Ahead of the all-important US CPI release tonight, US equities edged higher again overnight while the UST curve flattened driven by an uptick in front end yields. The USD is broadly weaker, but the AUD has been unable to perform.
Conditions still above average despite warning signs
The RBA met yesterday and held rates steady. Other than that, it was a very quiet 24 hours characterised by thin trading alongside the US 4 July holiday.
A quiet night overnight given shortened pre-holiday trade in the US ahead of Independence Day today.
This week we consider tomorrow’s RBA board meeting, but also US data releases that are likely to be more relevant for how the US economy and labour markets develop over the next 6-12 months.
The AUD/USD price action in June was a story of two halves. Soft US data and a cash rate hike by the RBA helped propel the currency to an intra-month high of 69c, but then concerns over China’s growth outlook and better than expected US data releases weighed in the second half of the month.
Friday capped a risk positive end to the week and the month of June with softer US economic data releases treated as good news. Weaker US consumer spending and inflation boosted US equities with gains over 1%, US Treasury yields traded lower after the data release and the USD closed the week broadly weaker.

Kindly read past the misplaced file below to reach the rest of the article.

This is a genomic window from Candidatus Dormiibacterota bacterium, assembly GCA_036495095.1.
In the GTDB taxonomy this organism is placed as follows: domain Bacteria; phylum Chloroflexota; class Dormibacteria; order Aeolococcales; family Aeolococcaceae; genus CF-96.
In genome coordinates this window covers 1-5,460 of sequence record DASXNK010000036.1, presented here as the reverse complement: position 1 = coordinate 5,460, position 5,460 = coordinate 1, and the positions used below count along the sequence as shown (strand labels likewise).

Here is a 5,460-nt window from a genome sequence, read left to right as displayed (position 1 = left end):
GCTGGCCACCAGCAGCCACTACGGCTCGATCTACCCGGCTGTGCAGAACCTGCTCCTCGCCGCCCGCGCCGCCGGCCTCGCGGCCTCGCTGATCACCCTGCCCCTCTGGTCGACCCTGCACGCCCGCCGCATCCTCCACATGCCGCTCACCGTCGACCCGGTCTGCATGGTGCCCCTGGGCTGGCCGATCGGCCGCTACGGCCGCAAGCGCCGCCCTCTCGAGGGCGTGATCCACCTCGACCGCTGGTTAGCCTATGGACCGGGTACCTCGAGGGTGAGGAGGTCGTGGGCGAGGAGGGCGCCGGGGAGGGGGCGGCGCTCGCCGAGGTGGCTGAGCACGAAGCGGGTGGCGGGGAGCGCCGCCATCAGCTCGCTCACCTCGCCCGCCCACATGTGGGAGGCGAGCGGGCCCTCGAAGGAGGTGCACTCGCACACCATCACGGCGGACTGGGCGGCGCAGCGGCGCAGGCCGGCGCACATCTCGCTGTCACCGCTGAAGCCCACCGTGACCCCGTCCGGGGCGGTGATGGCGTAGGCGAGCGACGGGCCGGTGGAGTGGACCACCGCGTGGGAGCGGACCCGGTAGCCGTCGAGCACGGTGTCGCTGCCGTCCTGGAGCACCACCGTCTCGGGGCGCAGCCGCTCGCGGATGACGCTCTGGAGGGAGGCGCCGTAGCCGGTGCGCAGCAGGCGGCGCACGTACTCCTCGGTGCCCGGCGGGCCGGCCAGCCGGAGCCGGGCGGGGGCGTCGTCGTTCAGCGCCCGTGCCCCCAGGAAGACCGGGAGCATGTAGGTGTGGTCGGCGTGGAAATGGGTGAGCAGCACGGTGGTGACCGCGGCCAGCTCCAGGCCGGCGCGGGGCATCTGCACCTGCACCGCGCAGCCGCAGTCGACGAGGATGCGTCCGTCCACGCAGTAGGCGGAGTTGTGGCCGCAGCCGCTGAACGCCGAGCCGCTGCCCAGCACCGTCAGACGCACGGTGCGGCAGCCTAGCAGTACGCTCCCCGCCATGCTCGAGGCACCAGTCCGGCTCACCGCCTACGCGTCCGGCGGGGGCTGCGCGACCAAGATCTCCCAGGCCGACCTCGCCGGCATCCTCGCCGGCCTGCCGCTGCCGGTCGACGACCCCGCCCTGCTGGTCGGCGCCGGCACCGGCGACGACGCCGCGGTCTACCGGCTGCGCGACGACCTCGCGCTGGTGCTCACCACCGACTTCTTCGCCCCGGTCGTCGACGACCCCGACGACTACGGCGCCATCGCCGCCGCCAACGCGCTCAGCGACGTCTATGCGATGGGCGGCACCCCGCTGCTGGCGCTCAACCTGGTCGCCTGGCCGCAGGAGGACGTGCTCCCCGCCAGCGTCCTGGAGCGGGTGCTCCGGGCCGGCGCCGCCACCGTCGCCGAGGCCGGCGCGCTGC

The string of positive US data surprises continued overnight with a big drop in Jobless claims and a decent upward revision to Q1 GDP. US Treasuries led a jump in core global bond yields and US equities closed in the green, unperturbed by the move up in yields. Positive US data surprises help the USD reverse earlier losses, but the AUD/USD held its ground aided by yesterday’s stronger than expected retail sales figures.
Fed, ECB, BoE heads reiterate hawkish views; BoJ reiterates dovish stance
Our NAB Online Retail Sales Index grew rapidly this month, following on from very subdued growth over the past two months.